Once the simulation has run its 300-frame course, because we are only looking to create static curtain models here, we can use some very simple 3ds Max functionality to create a matched pair.
- From the Tools menu, use the ‘Snapshot’ tool with the ‘Single’ and ‘Mesh’ options chosen to create a static copy of our mesh in its current form.
- Next we drag the time slider back to around frame 275 (adding a little bit of variation to the way our cloth looks) and again use the Snapshot tool, giving us two static pieces of curtain geometry.
- To tidy up the scene somewhat, let’s either right-click on the still selected simulated curtain and then use the ‘Hide Selected’ option from the quad menu, or simply delete it from the scene.
NOTE: If we simply hide the mesh, then our cached cloth simulation will be saved with the 3ds Max file, bumping up both its size and load times by quite a bit. In my case, I am going to delete it from the scene in order to keep files sizes down.
To place one of our curtains over on the opposite side of the window:
- Select one of the snapshot meshes in the scene and from the main toolbar click on the Mirror tool.
- We can set to the mirror axis in the pop up dialog to X, choose ‘No Clone’ from the Clone Selection options, and then in the Offset field set a value of around about 71cm in order to nicely separate the two curtains.
NOTE: If desired we could at this point add a shell modifier to give the curtains some thickness for this demonstration, though we will forgo that step and instead select and hide our animated driver objects and come up to the main toolbar and hit the Render button.
Figure 6: Curtains in final simulated position
Turning the Pelmet into a Cloth Object
Turning our second geometry plane into a Pelmet requires following a set of steps that are pretty much identical to those used in the creation of our curtain. The only noticeable difference will be the way in which we select and group our vertices for attaching to the animated driver.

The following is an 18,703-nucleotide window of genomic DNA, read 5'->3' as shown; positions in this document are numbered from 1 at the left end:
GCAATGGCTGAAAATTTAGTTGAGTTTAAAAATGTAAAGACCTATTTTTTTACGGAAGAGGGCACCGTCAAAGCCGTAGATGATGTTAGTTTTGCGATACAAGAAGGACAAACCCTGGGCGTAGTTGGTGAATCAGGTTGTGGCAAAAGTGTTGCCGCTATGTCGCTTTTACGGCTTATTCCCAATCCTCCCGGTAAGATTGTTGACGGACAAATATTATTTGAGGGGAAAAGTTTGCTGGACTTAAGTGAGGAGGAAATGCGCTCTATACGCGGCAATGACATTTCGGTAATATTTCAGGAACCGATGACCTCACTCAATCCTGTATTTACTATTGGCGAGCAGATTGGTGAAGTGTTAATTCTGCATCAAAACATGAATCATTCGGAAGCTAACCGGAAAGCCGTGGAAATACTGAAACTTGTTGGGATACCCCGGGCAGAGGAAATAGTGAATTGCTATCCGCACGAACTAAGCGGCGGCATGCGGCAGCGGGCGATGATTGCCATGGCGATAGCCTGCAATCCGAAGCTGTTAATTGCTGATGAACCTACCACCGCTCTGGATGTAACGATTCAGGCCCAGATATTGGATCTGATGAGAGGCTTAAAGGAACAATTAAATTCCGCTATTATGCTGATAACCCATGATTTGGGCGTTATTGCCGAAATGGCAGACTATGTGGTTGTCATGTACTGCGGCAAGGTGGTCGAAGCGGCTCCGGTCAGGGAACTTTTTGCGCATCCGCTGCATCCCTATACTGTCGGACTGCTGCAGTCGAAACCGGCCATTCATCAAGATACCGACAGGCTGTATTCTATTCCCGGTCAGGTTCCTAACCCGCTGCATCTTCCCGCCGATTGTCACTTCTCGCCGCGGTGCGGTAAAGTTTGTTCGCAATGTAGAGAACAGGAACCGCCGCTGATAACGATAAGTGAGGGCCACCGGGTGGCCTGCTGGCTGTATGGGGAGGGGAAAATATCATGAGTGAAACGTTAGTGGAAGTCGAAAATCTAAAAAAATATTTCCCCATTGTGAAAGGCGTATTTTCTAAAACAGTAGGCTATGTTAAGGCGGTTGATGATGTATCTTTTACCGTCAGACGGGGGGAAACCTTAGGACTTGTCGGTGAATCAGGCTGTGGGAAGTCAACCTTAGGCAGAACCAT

- With the Pelmet plane selected, let’s come over to the Modify tab and from the drop-down list, apply a Cloth modifier.
- In the ‘Object’ rollout, click the ‘Object Properties’ button, select the ‘GEO_Pelmet’ entry from the list on the left, and then click to select the ‘Cloth’ radial button.
- From the ‘Presets’ drop-down we can again choose the Cotton option and lower the U&V Compress values to 50 to help achieve better deformation in the cloth.
- Once done, click the OK button to finalize the settings and dismiss the dialog.
As the Pelmet geometry is nowhere near the wall (being moved into place by hand once the simulation is done), there is no need for us to add any collision objects to this particular simulation.
Linking the Pelmet to the Driver Objects
To link vertices in the Pelmet geometry to the driver object:
- In the modifier list, access the cloth modifier’s sub-object options via the + button and select ‘Group’ sub- object level.
- Again, we will probably want to make sure that we are in a front view so let’s hit the F key to switch over to that and at the same time use F3 to ensure that we are in wireframe mode.
- Now we can Zoom in and Marquee select the first two vertices of the top row, come over to the command panel, and from there click the ‘Loop’ button found in the ‘Group’ rollout.
Figure 7: Selected top row verts
- From the top we want to count roughly 7 to 10 rows down and then, whilst holding down the Control Key (which we need to keep down for the rest of this selection operation), again select the first two vertices in a row and then click the Loop button. You should end up with a selection that looks something like Figure 8.
Figure 8: Double row selected verts
- Next we need to select some vertical columns, doing so roughly every 9 to 13 vertices along.